Charles Lewis v. United States, No. 13-CM-321 (decided July 31, 2014)
The Players: Glickman, Beckwith, Nebeker. Opinion by Judge Nebeker. McGennis Williams for Mr. Lewis. Trial judge: Marisa Demeo.
The Facts: Mr. Lewis was arrested for an offense unrelated to the instant appeal, and officers searched him for weapons, handcuffed him, and sat him on a bench. While Mr. Lewis was on the bench, he became irate with officers and began yelling "derogatory names" at them. At one point, Mr. Lewis looked at one of the officers involved in the arrest and yelled that the officer "was lucky that [the police] didn't [arrest him] when he had his gun on him because he would have blown [the officer's] god-damned head off." Mr. Lewis's choice of phraseology landed him a charge for attempted threats, and he was convicted of that offense following a bench trial. The DCCA reversed his conviction on appeal.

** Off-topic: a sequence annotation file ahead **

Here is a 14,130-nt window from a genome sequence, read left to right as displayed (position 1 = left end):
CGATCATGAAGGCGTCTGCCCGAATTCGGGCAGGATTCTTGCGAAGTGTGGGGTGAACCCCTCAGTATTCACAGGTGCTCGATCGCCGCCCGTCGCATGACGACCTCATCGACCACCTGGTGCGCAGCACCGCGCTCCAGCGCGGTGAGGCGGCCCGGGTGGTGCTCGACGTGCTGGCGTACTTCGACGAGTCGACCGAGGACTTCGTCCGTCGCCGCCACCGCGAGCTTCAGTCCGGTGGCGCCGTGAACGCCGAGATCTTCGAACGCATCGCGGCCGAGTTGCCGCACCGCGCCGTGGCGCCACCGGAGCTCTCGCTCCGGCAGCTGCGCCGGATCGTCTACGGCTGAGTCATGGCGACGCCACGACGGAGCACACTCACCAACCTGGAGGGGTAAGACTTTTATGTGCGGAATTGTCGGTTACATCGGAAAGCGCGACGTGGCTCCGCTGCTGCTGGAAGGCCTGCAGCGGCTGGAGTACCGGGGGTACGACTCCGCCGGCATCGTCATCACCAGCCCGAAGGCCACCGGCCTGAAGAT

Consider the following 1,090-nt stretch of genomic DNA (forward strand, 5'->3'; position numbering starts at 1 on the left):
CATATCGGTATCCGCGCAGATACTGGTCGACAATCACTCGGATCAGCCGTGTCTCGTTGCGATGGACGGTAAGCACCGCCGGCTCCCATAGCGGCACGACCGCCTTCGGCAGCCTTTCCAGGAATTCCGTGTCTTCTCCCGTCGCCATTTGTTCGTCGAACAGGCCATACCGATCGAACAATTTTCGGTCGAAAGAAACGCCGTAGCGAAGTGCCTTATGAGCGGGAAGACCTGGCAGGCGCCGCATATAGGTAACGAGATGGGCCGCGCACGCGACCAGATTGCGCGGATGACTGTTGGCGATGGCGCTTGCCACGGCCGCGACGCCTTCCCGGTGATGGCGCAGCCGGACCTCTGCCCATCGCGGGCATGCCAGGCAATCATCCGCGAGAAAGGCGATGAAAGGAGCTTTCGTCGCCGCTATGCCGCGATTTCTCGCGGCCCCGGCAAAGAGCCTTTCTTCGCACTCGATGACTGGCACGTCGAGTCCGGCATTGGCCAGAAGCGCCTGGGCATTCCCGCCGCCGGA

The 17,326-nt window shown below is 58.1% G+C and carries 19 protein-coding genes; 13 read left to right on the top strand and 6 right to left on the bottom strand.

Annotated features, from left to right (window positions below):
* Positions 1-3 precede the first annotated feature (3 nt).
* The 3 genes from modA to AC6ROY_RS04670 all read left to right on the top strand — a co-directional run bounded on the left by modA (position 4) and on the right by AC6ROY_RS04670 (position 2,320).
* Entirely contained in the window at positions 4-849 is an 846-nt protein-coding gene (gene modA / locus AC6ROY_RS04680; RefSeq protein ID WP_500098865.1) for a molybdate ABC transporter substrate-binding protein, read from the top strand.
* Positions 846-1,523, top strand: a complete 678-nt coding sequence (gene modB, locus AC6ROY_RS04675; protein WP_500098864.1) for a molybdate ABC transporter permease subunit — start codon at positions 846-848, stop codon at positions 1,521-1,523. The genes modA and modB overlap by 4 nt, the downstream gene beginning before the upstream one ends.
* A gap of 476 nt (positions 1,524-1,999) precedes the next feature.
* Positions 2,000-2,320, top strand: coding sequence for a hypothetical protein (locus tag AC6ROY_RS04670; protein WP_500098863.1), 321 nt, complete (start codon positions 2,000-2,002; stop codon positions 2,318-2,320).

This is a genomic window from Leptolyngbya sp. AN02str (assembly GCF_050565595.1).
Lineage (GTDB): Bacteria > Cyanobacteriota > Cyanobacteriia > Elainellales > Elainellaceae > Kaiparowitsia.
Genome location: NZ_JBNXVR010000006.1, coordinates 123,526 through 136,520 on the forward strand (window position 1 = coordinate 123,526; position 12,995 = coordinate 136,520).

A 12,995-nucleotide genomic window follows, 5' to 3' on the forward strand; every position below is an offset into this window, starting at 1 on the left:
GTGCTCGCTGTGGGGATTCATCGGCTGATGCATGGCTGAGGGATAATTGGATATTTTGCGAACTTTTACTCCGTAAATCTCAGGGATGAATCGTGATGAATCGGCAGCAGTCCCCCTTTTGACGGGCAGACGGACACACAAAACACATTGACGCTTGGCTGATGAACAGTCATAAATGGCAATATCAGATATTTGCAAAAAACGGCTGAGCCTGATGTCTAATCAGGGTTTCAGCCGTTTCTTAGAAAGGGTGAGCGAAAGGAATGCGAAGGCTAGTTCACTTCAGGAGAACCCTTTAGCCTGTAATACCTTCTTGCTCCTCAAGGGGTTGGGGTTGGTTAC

Issue: Whether Mr. Lewis's exhortation satisfied the second element of the misdemeanor threat statute--"that the words were of such a nature as to convey fear of serious bodily harm to the ordinary hearer."
Holding: They did not. The DCCA, channeling its inner sixth grade grammar instructor, held that "appellant's statement could not have induced fear of bodily injury in the ordinary hearer as it was a past conditional statement that hinged on an impossibility--appellant's possession of a gun at the time of arrest." In other words, because Mr. Lewis could not have traveled back in time to arm himself for his arrest, no reasonable listener would interpret the statement as a threat to shoot the officer.
Of note: Although it is possible to commit the crime of threats by making a threatening statement that is "conditioned upon a future happening," a reviewing court must consider the "likelihood of the condition coming to pass." To defend against threats charges in such cases, one must be prepared to argue that the condition is unlikely to occur and, thus, the conditional threat would not convey fear of serious bodily harm to the ordinary hearer. CK.
Read the full opinion here.